Syngenta petitions US EPA for expanded use of neonicotinoid thiamethoxam

Syngenta has petitioned the U.S. Environmental Protection Agency for expanded uses of its neonicotinoid insecticide thiamethoxam. Most of the new uses are on already-registered crops that are considered “unattractive” to pollinators. Others are attractive “only under certain conditions,” where any potential risk can be mitigated.
Farmers are in critical need of additional insect pest control in a number of crops, due to: new, emerging, or invasive pests; and pests that have developed resistance or reduced susceptibility to currently registered pesticides.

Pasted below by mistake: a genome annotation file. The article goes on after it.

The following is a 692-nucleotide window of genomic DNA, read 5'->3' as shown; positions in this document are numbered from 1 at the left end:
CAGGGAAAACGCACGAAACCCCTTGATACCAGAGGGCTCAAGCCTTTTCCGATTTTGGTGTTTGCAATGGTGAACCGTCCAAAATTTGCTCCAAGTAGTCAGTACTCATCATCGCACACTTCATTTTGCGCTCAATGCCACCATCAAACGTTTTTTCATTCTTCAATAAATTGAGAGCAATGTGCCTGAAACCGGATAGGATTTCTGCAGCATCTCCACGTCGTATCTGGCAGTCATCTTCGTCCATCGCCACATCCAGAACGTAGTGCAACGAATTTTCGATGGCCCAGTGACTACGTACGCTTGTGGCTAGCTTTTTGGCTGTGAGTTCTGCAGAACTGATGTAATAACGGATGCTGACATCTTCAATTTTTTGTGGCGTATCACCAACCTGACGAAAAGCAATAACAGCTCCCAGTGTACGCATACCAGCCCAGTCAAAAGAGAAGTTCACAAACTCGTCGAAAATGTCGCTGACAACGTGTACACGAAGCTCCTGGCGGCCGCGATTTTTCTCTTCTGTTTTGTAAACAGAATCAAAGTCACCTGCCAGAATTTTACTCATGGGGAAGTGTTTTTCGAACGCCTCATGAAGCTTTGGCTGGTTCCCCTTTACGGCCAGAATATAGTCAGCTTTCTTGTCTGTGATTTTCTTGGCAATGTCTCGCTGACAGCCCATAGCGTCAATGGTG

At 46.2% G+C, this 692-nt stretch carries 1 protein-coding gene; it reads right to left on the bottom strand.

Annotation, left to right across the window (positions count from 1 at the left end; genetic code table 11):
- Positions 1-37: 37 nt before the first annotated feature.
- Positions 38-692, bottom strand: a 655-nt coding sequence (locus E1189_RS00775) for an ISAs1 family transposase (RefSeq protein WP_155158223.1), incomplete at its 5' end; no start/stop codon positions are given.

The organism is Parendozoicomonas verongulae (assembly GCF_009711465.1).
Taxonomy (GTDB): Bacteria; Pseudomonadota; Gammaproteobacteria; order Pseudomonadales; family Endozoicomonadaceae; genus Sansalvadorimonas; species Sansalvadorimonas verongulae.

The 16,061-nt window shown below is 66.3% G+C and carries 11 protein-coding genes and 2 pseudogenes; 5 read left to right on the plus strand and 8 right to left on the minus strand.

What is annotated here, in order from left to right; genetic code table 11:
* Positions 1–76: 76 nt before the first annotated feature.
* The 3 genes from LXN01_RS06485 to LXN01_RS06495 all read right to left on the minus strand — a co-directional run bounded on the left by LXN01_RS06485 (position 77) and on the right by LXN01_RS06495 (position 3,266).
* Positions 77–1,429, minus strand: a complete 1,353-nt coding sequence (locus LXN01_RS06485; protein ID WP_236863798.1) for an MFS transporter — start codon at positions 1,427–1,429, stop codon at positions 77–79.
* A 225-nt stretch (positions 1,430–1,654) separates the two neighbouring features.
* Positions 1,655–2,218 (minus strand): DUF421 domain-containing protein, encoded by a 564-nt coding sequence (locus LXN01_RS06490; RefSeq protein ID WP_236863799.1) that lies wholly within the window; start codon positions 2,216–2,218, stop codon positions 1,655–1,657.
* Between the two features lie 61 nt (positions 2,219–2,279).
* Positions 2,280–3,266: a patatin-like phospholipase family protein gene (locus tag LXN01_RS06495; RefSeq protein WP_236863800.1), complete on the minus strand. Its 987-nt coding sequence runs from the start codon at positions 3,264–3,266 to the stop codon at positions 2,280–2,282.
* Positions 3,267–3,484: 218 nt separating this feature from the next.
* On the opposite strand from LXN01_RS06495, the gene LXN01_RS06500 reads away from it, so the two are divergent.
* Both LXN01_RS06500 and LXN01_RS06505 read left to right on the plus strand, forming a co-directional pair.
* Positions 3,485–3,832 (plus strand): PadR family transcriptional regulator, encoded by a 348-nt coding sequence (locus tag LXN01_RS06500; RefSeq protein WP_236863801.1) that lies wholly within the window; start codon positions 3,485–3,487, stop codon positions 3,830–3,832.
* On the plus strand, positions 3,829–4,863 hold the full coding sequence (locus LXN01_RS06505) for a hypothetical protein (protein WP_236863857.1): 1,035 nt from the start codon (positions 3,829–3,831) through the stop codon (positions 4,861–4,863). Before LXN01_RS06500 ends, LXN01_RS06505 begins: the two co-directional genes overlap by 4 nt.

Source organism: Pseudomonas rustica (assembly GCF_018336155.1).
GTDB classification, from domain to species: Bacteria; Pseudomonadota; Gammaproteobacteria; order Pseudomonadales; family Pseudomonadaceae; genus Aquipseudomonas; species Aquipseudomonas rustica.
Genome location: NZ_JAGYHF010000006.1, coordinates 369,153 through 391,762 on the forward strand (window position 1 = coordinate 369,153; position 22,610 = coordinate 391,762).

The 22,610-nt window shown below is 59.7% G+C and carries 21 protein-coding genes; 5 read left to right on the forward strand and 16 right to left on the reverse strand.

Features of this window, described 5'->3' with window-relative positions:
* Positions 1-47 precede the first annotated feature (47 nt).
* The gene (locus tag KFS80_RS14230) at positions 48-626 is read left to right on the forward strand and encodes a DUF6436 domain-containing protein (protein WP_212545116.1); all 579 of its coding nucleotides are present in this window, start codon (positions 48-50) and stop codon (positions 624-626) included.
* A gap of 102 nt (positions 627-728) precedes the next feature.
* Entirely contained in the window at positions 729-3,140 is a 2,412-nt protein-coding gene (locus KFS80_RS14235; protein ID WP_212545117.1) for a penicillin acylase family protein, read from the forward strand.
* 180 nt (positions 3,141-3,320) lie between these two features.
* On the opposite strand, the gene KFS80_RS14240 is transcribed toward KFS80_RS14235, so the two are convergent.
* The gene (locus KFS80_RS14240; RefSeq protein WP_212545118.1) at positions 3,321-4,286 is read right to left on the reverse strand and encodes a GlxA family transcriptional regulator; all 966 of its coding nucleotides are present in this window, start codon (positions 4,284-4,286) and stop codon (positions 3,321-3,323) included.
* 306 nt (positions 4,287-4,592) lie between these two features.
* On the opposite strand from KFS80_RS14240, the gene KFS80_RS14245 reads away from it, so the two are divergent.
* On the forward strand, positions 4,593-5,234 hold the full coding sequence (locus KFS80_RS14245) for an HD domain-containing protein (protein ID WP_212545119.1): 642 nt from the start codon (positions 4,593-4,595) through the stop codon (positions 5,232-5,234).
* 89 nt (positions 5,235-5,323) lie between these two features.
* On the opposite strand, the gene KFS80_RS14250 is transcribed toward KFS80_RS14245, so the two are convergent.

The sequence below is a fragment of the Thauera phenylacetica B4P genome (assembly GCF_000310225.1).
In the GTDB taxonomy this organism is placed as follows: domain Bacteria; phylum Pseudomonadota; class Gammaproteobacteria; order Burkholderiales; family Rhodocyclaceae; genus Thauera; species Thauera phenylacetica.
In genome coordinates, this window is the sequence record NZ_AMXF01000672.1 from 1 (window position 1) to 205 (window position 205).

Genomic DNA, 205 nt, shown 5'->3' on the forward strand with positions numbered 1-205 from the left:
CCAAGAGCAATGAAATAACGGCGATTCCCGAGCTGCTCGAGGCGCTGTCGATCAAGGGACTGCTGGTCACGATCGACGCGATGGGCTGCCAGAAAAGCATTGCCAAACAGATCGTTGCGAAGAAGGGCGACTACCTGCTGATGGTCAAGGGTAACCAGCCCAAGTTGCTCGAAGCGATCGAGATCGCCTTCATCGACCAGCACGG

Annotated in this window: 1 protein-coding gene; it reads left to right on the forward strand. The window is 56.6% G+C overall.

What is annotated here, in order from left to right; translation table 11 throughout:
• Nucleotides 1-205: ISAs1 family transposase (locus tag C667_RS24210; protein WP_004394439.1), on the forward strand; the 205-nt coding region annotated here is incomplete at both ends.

Currently thiamethoxam is used only as a seed treatment in rice, alfalfa, barley, wheat, corn and sorghum; Syngenta is requesting EPA approval for foliar application in these crops. Syngenta is also requesting soil application in sugarcane, which currently uses no seed treatment, and a revised use pattern in potatoes to harmonize tolerances with Canada.  
Neonicotinoid insecticides, like Syngenta’s thiamethoxam, are an essential crop protection tool for farmers. The weight of scientific evidence clearly shows that bees and other pollinators can safely co-exist with neonicotinoids, when product labels are followed.